“No! We will not!”
Consul Alyssa Vyre slammed her fist down upon the table, spilling her wine glass. The rich red wine, made from felswoon grapes grown on the slopes of the Iosian foothills and hand selected for the consul's table, was known for it's light aroma and palate. Xarl watched disinterestedly as it soaked into the white tablecloth.
“The duskguard are ready. I have trained them for five years now. They are easily a match for Nyarr's dawnguard. They are ready to see battle.”
The Consul sprang to her feet and began pacing the room. A thin, grey Iosan, she looked like a kindly grandmother. Until she lost her temper. Hardened warriors were known to leave her presence in tears. As she paced, she calmed. Some.
“But why Xarl? Why answer Nyarr's call for aid? Why help these retribution fanatics? Why help our enemies?”
Xarl finally looked up at the elderly Consul.
“Well, two reasons. First, is that this will be the first time Ios has marched to war against an external enemy in centuries. Vyre cannot miss an opportunity to redeem itself in the eyes of the people.”
Alyssa's lips tightened at a reminder of the civil war her husband had begun three decades before.
“And, second, he is still alive. Still out there. I intend to find him. And mother,” Xarl stood, a light burning in his eyes. If one was unacquainted with the Black Prince, they would say it was madness in those bright eyes. “I intend to kill him”.
Xarl walked through the burning village, eating a peanut butter and honey sandwich. Burning ashes rained around him, and he scowled in displeasure as the smell of charred flesh disturbed its sweet salty taste. A duskguard scyir waited to meet him. “We found the spy, sir.”
“Good. Take me too him”
Xarl licked his fingers, ignoring the blood caked under the nails. This was going to take some diplomacy. Goreshade's chief spymaster likely possessed mental wards that would destroy him if Xarl tried to penetrate his mind with force.
The spymaster was a woman. That was unexpected. She did not seem fazed by the recent razing of her village. She did not even flinch when shots rang out behind her, the result of a few last Cygnarian holdouts being taken care of by the duskguard invictors.
“Hello there good looking.” She smiled coyly.
“We are looking for Goreshade. You are his chief spymaster, therefore, we come to you.”
“First, I have no idea what you are talking about. Second, I have no idea what you are talking about. How's that for an answer?”
“You do know what I am talking about. I am Goreshade's son. I am bringing an army to help him in his work. He told me I could find you here, and you would guide me to his citadel on the western coast. Does that help your memory?”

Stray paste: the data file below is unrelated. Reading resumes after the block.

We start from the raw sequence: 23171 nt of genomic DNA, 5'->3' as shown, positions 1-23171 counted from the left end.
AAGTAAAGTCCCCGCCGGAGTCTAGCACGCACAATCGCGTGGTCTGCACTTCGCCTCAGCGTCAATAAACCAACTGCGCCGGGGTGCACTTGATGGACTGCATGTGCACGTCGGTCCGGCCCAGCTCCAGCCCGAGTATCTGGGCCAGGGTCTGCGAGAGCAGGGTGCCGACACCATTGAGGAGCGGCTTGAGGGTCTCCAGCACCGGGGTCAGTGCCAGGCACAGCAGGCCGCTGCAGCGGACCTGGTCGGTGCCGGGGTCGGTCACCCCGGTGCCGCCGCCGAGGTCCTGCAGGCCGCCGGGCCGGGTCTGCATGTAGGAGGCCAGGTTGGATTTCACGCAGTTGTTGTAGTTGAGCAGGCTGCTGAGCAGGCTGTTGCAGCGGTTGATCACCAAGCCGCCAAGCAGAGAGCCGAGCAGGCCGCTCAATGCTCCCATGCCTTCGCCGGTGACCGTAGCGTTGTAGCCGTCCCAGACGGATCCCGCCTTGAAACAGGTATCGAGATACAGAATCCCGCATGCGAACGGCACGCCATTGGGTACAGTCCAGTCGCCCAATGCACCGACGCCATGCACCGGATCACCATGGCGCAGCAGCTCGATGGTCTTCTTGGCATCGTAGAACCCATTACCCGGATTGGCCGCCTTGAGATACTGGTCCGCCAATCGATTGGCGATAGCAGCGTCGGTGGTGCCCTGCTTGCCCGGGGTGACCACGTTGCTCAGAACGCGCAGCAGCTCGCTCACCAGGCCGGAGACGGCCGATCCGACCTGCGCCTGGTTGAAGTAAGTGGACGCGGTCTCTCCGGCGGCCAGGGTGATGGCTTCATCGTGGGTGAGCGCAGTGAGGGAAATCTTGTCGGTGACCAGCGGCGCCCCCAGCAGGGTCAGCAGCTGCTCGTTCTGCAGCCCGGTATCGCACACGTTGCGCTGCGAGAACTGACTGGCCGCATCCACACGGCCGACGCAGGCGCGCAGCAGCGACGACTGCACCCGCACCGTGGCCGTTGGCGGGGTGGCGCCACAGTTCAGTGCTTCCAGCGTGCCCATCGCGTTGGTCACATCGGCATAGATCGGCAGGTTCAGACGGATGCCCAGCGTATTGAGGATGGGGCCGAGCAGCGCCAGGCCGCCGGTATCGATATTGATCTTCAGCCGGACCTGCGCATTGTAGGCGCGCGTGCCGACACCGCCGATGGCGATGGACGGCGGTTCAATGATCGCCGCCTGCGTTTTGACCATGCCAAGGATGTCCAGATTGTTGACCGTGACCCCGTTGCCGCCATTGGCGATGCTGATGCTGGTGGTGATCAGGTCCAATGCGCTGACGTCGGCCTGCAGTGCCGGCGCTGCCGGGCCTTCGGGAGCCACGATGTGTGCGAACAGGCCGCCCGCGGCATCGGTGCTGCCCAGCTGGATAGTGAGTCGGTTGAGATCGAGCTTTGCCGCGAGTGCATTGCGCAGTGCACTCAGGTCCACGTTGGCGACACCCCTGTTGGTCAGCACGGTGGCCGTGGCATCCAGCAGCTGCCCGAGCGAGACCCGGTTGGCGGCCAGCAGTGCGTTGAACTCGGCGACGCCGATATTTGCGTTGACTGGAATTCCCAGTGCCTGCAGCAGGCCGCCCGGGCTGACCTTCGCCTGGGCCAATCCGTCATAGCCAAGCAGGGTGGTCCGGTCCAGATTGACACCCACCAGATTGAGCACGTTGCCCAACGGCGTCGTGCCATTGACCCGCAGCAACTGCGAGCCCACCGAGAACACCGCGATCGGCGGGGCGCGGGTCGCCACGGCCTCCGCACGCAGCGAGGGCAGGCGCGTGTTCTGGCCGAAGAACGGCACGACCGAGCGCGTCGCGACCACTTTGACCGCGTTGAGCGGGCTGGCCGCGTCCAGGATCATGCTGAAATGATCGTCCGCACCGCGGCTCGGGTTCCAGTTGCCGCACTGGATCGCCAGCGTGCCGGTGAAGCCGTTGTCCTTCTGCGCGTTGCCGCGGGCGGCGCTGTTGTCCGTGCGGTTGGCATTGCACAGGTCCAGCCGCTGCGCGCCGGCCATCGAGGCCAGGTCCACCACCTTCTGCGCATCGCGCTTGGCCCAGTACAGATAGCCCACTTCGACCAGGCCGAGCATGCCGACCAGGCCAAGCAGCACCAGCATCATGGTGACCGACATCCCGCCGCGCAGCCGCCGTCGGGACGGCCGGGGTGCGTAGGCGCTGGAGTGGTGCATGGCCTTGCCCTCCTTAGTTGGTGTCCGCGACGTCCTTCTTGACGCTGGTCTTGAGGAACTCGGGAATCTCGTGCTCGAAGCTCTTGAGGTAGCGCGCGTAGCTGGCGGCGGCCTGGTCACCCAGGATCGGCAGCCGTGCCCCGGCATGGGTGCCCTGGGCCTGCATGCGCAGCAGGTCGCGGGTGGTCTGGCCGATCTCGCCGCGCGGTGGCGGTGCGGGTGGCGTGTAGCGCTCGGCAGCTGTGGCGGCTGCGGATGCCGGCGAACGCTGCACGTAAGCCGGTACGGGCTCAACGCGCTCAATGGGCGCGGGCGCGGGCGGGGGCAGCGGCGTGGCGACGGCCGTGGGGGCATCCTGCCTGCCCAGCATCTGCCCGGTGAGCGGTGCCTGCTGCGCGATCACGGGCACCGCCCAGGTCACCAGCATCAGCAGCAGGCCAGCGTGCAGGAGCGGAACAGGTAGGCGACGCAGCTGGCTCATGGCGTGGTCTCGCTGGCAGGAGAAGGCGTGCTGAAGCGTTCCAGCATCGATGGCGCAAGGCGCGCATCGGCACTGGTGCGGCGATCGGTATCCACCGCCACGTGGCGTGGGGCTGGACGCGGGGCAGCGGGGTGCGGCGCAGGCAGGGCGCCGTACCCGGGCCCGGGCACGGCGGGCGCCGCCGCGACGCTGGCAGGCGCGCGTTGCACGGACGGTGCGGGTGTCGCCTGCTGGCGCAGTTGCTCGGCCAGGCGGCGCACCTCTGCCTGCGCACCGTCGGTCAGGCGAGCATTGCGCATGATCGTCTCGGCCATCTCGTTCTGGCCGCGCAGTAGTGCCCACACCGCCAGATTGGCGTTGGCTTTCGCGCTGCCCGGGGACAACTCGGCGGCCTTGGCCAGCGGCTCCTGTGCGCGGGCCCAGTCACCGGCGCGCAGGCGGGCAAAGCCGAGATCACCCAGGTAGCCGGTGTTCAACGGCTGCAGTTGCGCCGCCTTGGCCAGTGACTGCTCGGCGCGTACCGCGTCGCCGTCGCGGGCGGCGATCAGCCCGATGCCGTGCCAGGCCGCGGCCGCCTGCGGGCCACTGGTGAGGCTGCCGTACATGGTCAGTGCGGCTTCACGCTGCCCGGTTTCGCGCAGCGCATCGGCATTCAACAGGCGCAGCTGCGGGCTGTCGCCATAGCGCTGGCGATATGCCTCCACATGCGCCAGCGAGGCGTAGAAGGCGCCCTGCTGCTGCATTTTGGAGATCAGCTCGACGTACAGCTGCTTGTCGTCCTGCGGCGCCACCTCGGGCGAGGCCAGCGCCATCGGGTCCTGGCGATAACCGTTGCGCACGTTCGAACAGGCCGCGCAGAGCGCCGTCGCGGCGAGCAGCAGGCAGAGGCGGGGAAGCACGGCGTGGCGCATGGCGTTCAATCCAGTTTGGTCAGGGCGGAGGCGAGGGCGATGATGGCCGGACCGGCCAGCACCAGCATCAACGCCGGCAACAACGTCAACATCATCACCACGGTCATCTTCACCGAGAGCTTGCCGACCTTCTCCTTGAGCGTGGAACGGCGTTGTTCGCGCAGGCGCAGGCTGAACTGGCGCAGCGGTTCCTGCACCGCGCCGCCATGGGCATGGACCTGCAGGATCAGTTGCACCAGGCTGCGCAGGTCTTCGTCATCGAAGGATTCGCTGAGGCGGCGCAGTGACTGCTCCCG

“I have no idea what you are talking about.”
“Then I have the wrong person. Sorry for wasting your time.”
Quicker than the human eye could track, Xarl drew his saber and severed the woman's hand. She fell back, screaming and clutching her spurting stump. He walked away, leaving her spasming in the mud.
“Kill her. We need to keep moving.”
“No, wait! I do know Goreshade. I'm sorry, I just wanted to protect him. I am your father's faithful servant!”
At a gesture from Xarl, Arcanist Liam began bandaging her wounded arm.
An hour later, Xarl walked out of the still smoldering town, wiping the woman's blood off his swordblade. He had always thought the crude methods of torture were woefully inadequate. It was doubt, not pain, that most undid the mind of humans. Plant the seed of doubt, apply pressure, and even the mind most inured against pain would crack.
Xarl's musings ended when he saw the Cygnarian army arrayed against him.
“We need to hit them before they get set up. Charge!”
It was glorious. Xarl led his Myrmidons down the center of the green field, flanked by his elite duskguard. The Cygnarians began opening fire immediately, which was returned by the Phoenix warjack. The Gunmages and Sentinels clashed in a swirling melee. Xarl's Griffon took a hit to its leg and fell, gouging deep marks in the pasture. His Phoenix took several hits from one of the enemy jacks, and its shields flared and failed.
Xarl had to finish this quickly. With a snarl he sprinted towards the enemy caster, who opened fire with his two pistols. Xarl's heavy armor protected him from most of the damage, but one shot blew threw his thigh, bringing him to his knees. The Cygnar caster laughed, and walked closer for the coup de grace, leveling his twin pistols at Xarl's face.
Xarl tried to attack the caster with his mind, but the Cygnarian's arcane shield was too strong. He tightened his finger on the trigger.
Xarl used his telekinetic ability to rip two buttons from his own shirt and hurled them at the caster's eyes. The caster fired wildly, hitting Xarl in the left arm. Xarl grunted and threw his arm forward, impaling the human. The caster looked surprised as he fell down the blade. He tried to say something, but blood rather than words emerged.
With the death of their caster, the Cygnar army quickly collapsed.
Carried on a litter between two sentinels, in gut wrenching agony, Xarl smiled.
“I'm coming for you, father,” he whispered, before falling into a deep, dreamless sleep.